“Yahweh” by U2
Readers with a bit of in-depth Biblical knowledge would recognize the title of this song (“Yahweh”) as being a transliteration of the official name of God as put forth in the Old Testament. Indeed some people, such as those who subscribe to certain divisions of the Hebrew faith, still to this day refer to the Most High as Yahweh or one of its alternatives, Jehovah.
Lyrics of “Yahweh”
So what appears to be going down in this song is that the vocalist, Bono, is in fact addressing Yahweh. Or put alternatively, these lyrics are akin to him praying. And the vocalist’s related musings are a tad diverse. But for the most part, he appears to be entreating the Most High to make him a better person.
In the first verse, he uses worldly language to get that point across, though it is pretty apparent that the wording is by and large metaphorical, alluding to the singer’s desire to have his soul cleansed, if you will.
But in the second verse, he gets more specific in that regard. Here, he asks for instance to be made more peaceful instead of aggressive and confrontational, as he currently is.
So all lyrics considered, it’s as if Bono is one of those naturally-pessimistic types. In other words, he comes off as the kind of individual who perceives the world, including himself, as being in a sinful state, and that situation being so pronounced that it can only be rectified via the intervention of Yahweh Himself.
And yes, in the third verse for example, the vocalist does take his praying to a more macrocosmic level. But for the most part, he’s focused on his own personal redemption. Furthermore, Bono understands that achieving said goal, i.e. a man transforming his very nature, is not an easy task. So he appears to be genuinely requesting divine assistance, as heart-wrenching as the process may be, in the name of achieving it.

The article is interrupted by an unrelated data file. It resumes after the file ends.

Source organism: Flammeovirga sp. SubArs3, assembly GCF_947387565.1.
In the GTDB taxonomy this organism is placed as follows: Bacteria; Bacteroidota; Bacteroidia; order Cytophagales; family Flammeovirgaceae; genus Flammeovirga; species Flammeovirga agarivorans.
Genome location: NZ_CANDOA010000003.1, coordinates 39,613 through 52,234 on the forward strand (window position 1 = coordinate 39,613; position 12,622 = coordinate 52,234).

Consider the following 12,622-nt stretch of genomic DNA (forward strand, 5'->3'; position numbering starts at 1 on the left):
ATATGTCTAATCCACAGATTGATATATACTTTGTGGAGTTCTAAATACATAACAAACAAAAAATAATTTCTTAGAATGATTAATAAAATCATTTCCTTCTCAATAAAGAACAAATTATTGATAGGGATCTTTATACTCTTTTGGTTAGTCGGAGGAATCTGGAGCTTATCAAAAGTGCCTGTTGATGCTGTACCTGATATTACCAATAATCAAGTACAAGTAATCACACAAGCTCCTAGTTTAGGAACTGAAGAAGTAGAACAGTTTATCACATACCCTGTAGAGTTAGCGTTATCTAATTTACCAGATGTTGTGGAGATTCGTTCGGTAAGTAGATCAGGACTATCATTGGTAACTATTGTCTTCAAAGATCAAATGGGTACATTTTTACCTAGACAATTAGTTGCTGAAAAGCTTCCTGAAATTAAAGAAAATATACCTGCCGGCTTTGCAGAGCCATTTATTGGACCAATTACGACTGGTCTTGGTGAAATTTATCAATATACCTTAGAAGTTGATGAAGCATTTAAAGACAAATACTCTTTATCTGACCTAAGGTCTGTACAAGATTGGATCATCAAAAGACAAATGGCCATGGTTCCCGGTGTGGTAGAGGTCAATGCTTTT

Release of “Yahweh”
Needless to say U2, the long-standing rock group from Ireland, is a permanent A-list act. All but one of their last 10 studio LPs, beginning with 1987’s “The Joshua Tree” and concluding with 2017’s “Songs of Experience”, have topped the Irish Albums Chart, with most of them also replicating the feat on the UK Albums Chart and Billboard 200.
One of those projects which reached number one on all three of those lists was “How to Dismantle an Atomic Bomb”, which Island Records initially made public on 22 November 2004. It is from that particular outing that we get “Yahweh”, a song that was not released as a single but has still gone on to become one of the band’s most famous songs.
To note, this is the closing track on the standard playlist of “How to Dismantle an Atomic Bomb”.
The quartet that has been holding down the U2 brand since 1976 – Bono, The Edge, Adam Clayton and Larry Mullen Jr. – are all credited with writing this song, as is standard with their tracks. And it was produced by another British musician in Chris Thomas.